Happy Halloween

Pictured above are Mrs. Winchester's carpenters. They were well-compensated professionals who worked hard to meet Mrs. Winchester's strange but exacting standards.
They lived, worked, and in some cases raised families on the estate. At least one of them may still be there.

During most of the mansion's history the main basement has been closed off. It wasn't until a few years ago that a second tour was added to include the basement. This meant clearing about 80 years of accumulated debris and dust. Since tours guides have some downtime between tours, they were given the job of sweeping up. It took several months, and during that time people kept running into someone they didn't know. He wore overalls, and had a wheelbarrow, and looked like he might be part of the restoration crew.

One of the guides, expecting to be alone in the basement that day, asked his manager who the other person doing the cleaning was. The manager was confused because no one else was scheduled to do any work in the basement. She asked what the other person looked like. The tour guide described him as wearing overalls and having a mustache, and he was pushing a wheelbarrow.

A few weeks later a different guide asked the same question. 'Who is that guy in the basement?'
The manager was curious, and asked what he looked like. The tour guide described him. He had a mustache. He wore overalls. He was pushing a wheelbarrow. This was very strange, no one was scheduled to be in the basement.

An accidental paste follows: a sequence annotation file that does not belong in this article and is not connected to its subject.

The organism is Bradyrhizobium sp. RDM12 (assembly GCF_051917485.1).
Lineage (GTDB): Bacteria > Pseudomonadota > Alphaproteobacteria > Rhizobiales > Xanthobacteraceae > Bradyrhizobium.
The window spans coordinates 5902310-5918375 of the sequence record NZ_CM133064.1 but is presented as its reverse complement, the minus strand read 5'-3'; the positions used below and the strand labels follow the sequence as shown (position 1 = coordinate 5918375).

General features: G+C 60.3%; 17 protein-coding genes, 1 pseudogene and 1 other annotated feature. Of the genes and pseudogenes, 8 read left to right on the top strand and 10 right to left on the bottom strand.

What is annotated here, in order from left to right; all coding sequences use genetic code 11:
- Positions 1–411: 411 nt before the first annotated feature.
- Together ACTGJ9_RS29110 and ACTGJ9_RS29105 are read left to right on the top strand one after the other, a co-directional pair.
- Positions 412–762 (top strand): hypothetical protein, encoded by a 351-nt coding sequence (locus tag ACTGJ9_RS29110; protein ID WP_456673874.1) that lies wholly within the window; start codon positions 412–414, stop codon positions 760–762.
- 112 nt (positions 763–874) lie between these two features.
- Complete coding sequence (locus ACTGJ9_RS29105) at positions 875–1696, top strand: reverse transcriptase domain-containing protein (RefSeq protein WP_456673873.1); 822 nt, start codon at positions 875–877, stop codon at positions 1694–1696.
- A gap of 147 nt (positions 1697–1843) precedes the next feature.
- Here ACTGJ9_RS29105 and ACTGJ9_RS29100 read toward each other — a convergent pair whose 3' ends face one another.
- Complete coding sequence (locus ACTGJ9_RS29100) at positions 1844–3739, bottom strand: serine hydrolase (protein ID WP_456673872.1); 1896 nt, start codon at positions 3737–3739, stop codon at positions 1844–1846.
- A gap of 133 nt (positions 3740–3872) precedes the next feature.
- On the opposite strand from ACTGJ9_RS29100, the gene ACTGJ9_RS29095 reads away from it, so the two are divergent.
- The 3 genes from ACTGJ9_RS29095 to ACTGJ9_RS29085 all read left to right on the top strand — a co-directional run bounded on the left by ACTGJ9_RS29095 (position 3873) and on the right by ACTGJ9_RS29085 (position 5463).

The tour opened to the public shortly thereafter. One afternoon in the basement, a guest asked her guide who the man with the wheelbarrow was. What man, he replied. No one was supposed to be in the basement. After the tour, he asked the manager who might have been in the basement with a wheelbarrow. No one, what did he look like? Well, he had a mustache, and wore overalls....

People kept seeing the man with the wheelbarrow. One day, a guest pointed to the picture of the carpenters and said to her guide, 'I saw that man in the basement. He had a wheelbarrow.' The guide told the manager what the guest had said.

Out of curiosity, the manager showed the photo to one of the guides. The guide was surprised. 'That's him.' The manager brought in the other guide. Without being asked, the guide pointed to the man on the far right side of the photo. 'That's the man with the wheelbarrow.'

People ask me if the house is haunted. I tell them that I don't know, but some of Mrs. Winchester's employees were very loyal.


An Interview (fixed link)

There's no regular update for today, but there's something special. Earlier this week, I gave an interview to the Travel Blog jaunted. You can read the interview here, and post any follow-up questions in the comments section.


Down the Waterspout

The planters in the south conservatory have drains which carry water to the garden below.


Hole in the Wall

The crawlspaces are the least explored part of the house. The wires seen here were
probably part of the servant call system.


Away Go Troubles

This sink was handpainted in Venice, and has 13 overflow drain holes.
For some reason guides never remember if it's 13 with or without the main drain.


I Spy

The Seance Room windows look down on this kitchen, but Mrs.
Winchester's small stature would have prevented her from
being seen.


Of Monkeys

Supposedly there's a hidden wine cellar on the estate, but no one has been able
to find it. These barrels in the basement are the closest thing I know of.


Hocus Focus

Two pictures taken from the top of the water tower. One is from around 1900,
the other is more recent.


Sand Trap

A small parlor in one of Mrs. Winchester's bedrooms. The room was sealed in 1906.